The Maker of All Humanité

<i>Humanité</I> director Bruno Dumont

Humanité director Bruno Dumont

New York--

ALTHOUGH HIS FILMS ambitiously weigh the deepest spiritual and metaphysical questions, French director Bruno Dumont is refreshingly blasé about the controversy that has swirled around his latest work, Humanité, since its award-winning premiere at Cannes in 1999.

"I was surprised [that I won] prizes," he says in a conference room at the offices of WinStar Cinema, the movie's American distributor. "People argued about [the film] so much in the week following the screening." While Humanité may have been co-opted into a debate inspired by the growing French resentment toward American cultural imperialism (many Cannes observers interpreted the jury's Grand Prize award to the film as an anti-Hollywood provocation rather than a simple aesthetic judgment), Dumont himself wants no part of it. In fact, he's venturing into the belly of the beast by embarking on a film--an apocalyptic mystery called The End--that will be shot in Los Angeles.

As Dumont explains it, this move is both an experiment and a pragmatic decision. "I know that most audiences are more interested in American movies, and I don't want to stay in my own little corner," says the 42-year-old director. "I want to express myself as best I can, but I also want to make an American movie in my own style, using all the codes of American filmmaking, including real stars. I want to bring the audience into my own personal concerns and find a middle ground between European auteur cinema and American genre films. The big question is whether I can make a 'commercial art film.'"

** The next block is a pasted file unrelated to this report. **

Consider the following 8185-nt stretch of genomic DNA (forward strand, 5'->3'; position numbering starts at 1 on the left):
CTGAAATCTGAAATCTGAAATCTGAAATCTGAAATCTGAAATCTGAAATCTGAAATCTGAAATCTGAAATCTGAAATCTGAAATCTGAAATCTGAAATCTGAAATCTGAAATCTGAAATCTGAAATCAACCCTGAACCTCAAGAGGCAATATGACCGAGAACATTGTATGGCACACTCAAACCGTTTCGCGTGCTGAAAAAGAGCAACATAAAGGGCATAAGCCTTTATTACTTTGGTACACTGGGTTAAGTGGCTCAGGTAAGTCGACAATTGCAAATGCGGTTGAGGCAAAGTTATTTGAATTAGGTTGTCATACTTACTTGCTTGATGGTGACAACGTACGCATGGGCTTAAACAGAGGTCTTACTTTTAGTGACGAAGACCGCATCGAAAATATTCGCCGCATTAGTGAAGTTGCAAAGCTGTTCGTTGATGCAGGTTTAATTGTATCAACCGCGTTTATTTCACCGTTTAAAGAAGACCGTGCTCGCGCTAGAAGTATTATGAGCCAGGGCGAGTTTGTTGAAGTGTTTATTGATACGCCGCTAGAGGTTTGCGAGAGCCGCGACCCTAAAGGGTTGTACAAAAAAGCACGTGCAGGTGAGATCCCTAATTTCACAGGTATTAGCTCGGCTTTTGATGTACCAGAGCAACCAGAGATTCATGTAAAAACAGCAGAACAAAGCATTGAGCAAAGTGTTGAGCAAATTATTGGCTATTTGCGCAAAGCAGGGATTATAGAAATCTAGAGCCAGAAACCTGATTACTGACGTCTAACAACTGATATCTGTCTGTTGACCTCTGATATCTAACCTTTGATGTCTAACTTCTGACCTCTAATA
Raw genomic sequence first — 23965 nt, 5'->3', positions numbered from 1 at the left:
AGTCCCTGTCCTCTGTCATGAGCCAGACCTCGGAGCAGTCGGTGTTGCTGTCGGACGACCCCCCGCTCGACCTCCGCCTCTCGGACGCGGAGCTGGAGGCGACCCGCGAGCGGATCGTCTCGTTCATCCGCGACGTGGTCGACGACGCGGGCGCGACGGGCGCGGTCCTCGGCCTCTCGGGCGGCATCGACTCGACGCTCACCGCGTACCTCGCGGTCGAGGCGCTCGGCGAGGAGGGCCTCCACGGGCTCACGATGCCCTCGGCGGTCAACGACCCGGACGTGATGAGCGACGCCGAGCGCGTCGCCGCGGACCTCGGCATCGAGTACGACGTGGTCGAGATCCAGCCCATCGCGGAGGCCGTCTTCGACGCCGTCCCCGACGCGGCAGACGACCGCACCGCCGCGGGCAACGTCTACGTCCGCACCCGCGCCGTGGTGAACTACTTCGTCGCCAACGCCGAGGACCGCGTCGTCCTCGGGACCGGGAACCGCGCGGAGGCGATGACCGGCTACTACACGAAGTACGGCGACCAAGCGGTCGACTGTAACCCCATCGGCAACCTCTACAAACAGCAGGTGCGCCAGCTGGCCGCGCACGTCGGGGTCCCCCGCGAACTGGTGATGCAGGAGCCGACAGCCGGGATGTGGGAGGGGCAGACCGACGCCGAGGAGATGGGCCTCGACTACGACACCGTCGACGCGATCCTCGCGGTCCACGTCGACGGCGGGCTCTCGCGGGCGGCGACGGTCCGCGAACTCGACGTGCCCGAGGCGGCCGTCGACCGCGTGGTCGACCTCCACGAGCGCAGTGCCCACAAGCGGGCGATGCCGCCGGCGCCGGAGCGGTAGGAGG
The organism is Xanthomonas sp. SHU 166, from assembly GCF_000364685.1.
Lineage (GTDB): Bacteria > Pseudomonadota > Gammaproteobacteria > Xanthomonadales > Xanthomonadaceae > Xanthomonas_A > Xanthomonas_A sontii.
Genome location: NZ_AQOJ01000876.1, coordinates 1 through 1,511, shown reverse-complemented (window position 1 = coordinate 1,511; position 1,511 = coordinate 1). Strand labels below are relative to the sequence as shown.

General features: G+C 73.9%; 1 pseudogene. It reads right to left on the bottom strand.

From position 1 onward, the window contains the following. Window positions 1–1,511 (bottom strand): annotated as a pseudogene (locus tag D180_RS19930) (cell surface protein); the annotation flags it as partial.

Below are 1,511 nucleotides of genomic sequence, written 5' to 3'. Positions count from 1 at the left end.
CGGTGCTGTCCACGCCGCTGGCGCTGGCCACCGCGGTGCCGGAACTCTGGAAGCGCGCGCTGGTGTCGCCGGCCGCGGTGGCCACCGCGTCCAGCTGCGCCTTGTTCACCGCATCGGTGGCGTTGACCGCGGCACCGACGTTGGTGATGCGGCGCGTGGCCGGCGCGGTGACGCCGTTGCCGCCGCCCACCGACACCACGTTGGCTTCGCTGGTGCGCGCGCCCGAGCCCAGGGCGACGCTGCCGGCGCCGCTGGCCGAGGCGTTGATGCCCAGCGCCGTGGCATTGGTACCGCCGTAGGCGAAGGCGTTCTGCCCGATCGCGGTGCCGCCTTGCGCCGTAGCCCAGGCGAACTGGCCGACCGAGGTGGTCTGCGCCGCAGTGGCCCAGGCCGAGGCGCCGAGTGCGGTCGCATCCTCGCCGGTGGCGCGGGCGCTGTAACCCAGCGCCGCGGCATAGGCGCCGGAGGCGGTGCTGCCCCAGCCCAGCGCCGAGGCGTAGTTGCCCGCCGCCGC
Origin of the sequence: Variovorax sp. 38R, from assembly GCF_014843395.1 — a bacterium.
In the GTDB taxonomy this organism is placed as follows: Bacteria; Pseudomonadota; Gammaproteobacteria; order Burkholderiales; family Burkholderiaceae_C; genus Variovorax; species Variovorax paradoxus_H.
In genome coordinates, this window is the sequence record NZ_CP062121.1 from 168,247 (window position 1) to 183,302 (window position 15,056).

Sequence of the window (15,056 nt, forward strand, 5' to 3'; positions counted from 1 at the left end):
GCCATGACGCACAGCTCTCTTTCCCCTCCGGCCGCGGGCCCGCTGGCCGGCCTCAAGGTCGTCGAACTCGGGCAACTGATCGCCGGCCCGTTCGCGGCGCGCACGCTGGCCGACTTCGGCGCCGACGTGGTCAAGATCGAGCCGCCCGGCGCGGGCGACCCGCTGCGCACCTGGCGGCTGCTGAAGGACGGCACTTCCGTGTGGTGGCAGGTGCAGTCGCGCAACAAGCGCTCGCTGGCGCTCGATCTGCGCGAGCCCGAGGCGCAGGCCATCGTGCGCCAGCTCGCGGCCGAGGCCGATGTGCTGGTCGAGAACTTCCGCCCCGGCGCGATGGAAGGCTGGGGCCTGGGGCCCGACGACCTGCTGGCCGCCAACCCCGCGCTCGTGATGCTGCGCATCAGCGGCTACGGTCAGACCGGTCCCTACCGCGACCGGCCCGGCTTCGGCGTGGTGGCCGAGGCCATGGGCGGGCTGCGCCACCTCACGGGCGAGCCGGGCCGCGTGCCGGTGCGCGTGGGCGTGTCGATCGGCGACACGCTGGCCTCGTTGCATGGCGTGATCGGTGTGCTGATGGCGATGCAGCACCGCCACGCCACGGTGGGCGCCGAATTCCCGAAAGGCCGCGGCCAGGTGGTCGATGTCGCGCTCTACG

Another question might be whether Dumont can make a film in an urban environment, since both Humanité and his 1997 debut feature Life of Jesus are distinguished by their focus on rural areas rarely depicted in French cinema, as well as their exquisite widescreen views of the landscape. The director says his choice to avoid making films about urban life has been a deliberate means of distancing himself from his colleagues. "The milieu of French cinema is based around the city, but I'm not interested in being part of that. I prefer to be on my own in territory that's not so well covered."

Humanité moves deep into that territory. While Life of Jesus was split between a realistic portrait of isolated underclass teens and the spiritual overtones invoked by its title, Dumont's latest cranks up the metaphysics and even strays into magic realism. Despite the treatment of unemployment and hate crimes in his first film, and labor unrest in his second, the director--who studied and taught philosophy before beginning to make films--denies that there's much political intent behind his work. "You can find political references in it, but they are there to lend an appearance of reality," he says. "There's a strike in Humanité, but I'm interested in the individuals involved in it, not the strike itself. I don't want to describe a social reality--just a personal one."

The final shot of Humanité, a twist that alters one's perspective on the entire film, is bound to provoke arguments and generate a multitude of interpretations. When pressed for his own take on the ending, Dumont becomes coy. "I have no secrets to reveal and nothing else to add to the film," he says. He does, however, express his satisfaction with the amount of freedom this ambiguity gives to the viewer. "A movie has to be open to different interpretations, to both positive and negative reactions," he says. "When people meet you in real life, some of them will like you, others will dislike you. It's the same with movies--especially mine."